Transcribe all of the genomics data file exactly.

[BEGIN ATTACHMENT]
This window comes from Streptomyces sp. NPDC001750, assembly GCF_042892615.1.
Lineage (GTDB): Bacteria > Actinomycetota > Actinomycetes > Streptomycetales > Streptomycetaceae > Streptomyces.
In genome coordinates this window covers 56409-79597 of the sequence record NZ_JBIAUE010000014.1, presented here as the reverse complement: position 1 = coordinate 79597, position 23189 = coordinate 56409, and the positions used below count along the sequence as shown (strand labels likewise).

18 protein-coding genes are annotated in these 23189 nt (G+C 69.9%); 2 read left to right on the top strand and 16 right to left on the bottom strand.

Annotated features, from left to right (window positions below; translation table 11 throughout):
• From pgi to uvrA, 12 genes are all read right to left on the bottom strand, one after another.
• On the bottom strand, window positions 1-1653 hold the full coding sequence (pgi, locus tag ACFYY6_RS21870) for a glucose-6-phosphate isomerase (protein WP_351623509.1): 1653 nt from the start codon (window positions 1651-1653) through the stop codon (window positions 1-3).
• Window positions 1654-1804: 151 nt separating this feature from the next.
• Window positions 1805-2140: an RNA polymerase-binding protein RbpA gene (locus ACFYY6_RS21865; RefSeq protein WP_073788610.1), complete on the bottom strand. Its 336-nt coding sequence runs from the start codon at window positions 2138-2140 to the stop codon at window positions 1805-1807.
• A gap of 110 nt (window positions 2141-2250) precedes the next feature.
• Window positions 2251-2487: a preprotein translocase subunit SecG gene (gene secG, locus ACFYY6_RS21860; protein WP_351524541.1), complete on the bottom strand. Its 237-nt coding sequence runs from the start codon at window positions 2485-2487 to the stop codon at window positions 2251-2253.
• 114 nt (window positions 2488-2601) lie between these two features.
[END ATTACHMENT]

This window comes from Streptomyces sp. NPDC001750, assembly GCF_042892615.1.
Lineage (GTDB): Bacteria > Actinomycetota > Actinomycetes > Streptomycetales > Streptomycetaceae > Streptomyces.
In genome coordinates this window covers 56409-79597 of the sequence record NZ_JBIAUE010000014.1, presented here as the reverse complement: position 1 = coordinate 79597, position 23189 = coordinate 56409, and the positions used below count along the sequence as shown (strand labels likewise).

18 protein-coding genes are annotated in these 23189 nt (G+C 69.9%); 2 read left to right on the top strand and 16 right to left on the bottom strand.

Annotated features, from left to right (window positions below; translation table 11 throughout):
• From pgi to uvrA, 12 genes are all read right to left on the bottom strand, one after another.
• On the bottom strand, window positions 1-1653 hold the full coding sequence (pgi, locus tag ACFYY6_RS21870) for a glucose-6-phosphate isomerase (protein WP_351623509.1): 1653 nt from the start codon (window positions 1651-1653) through the stop codon (window positions 1-3).
• Window positions 1654-1804: 151 nt separating this feature from the next.
• Window positions 1805-2140: an RNA polymerase-binding protein RbpA gene (locus ACFYY6_RS21865; RefSeq protein WP_073788610.1), complete on the bottom strand. Its 336-nt coding sequence runs from the start codon at window positions 2138-2140 to the stop codon at window positions 1805-1807.
• A gap of 110 nt (window positions 2141-2250) precedes the next feature.
• Window positions 2251-2487: a preprotein translocase subunit SecG gene (gene secG, locus ACFYY6_RS21860; protein WP_351524541.1), complete on the bottom strand. Its 237-nt coding sequence runs from the start codon at window positions 2485-2487 to the stop codon at window positions 2251-2253.
• 114 nt (window positions 2488-2601) lie between these two features.